[Python-Dev] PEP 463: Exception-catching expressions

Glenn Linderman v+python at g.nevcal.com
Fri Feb 28 08:38:57 CET 2014

On 2/27/2014 7:46 PM, Chris Angelico wrote:
> On Fri, Feb 28, 2014 at 1:12 PM, Glenn Linderman <v+python at g.nevcal.com> wrote:
>> Yes.  But the point is really the location of the (), sorry if my "nice
>> extension" comment is throwing you off that track.
> Ah! I see.
> We touched on this syntax on -ideas, but at the time, the proposed
> syntax didn't have parens around the outside. Either location will
> solve most of the same problems (like precedence/associativity versus
> multiple except clauses), but shrinking down to just the exception
> list and default value makes it look very different. It looks like
> what's inside should be an expression, which it isn't. What's the
> advantage of this form? What's its key advantage over the
> parens-around-the-whole-thing form?

Key advantage to me is that if a function call or other expression may 
produce multiple exceptions, the syntax doesn't require repeating the 
"except" over and over.  By not repeating the except over and over, 
there is less ambiguity about what expression the Exception-lists apply 
to, when there is more than one Exception list in the expression.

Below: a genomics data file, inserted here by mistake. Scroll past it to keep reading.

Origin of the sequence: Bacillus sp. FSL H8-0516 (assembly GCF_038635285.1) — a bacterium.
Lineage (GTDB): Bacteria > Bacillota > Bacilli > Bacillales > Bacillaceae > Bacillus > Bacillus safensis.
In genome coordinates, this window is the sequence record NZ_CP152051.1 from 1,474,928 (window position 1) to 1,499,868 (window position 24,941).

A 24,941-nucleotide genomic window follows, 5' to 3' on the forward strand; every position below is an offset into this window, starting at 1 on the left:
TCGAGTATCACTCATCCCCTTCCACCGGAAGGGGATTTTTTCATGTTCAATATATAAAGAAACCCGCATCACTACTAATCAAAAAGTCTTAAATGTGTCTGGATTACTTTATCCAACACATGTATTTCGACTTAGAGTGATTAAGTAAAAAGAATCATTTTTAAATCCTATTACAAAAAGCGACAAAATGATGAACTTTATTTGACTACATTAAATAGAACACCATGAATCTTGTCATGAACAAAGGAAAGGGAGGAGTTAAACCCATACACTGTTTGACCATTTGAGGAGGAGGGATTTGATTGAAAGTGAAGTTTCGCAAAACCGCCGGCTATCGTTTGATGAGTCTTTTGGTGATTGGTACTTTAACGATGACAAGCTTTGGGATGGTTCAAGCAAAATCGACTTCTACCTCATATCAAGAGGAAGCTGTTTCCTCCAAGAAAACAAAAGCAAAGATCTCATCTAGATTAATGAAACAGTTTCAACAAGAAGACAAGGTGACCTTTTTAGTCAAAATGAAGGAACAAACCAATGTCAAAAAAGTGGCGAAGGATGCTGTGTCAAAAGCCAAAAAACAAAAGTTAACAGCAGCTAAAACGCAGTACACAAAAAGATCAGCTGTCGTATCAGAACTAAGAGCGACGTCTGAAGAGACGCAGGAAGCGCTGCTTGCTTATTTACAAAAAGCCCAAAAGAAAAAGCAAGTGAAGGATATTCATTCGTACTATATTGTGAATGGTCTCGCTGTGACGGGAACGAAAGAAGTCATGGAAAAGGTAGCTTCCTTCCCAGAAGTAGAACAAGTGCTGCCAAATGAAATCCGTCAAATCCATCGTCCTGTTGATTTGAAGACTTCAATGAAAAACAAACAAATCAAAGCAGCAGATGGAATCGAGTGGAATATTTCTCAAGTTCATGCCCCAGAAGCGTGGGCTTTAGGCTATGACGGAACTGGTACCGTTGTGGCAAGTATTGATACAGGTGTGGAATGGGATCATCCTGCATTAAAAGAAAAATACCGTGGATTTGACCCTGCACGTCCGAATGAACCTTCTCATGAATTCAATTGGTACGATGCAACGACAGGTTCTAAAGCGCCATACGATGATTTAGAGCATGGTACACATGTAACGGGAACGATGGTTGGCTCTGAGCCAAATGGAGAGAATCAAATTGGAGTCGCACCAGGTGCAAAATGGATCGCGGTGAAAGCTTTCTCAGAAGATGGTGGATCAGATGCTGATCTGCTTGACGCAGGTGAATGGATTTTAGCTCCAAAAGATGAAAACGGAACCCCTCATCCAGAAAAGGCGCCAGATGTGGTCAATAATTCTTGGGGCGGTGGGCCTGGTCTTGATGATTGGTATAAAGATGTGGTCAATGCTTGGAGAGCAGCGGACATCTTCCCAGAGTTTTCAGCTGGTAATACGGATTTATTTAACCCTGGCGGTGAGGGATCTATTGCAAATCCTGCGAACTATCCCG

Whereas the current PEP syntax has ambiguity regarding how to interpret  
a-expr except except-list-b: b-expr except except-list-c: c-expr (does 
the 2nd except apply to a-expr or b-expr?), without parentheses, and, as 
far as I am concerned, even with the parentheses, this syntax makes it 
very clear that each of the Exception-lists apply to a-expr.

Key advantage to others may be that because the : is within the () [and 
the leading ( is quite nearby, making it obvious], it is less likely to 
be considered a statement boundary, and more easily explained as a 
special type of list syntax... not _really_ a list, because it is really 
code to be executed somewhat sequentially rather than data, and lists 
don't have : ... and not _really_ a dict constant, which does have :, 
because the Exception is not _really_ a key, but the syntax can draw on 
analogies with the dict constant syntax which will help people remember 
it, and even sort of understand that there is a pair-wise relationship 
between the Exception-list and the expression after the :, without 
repeating the except over and over.
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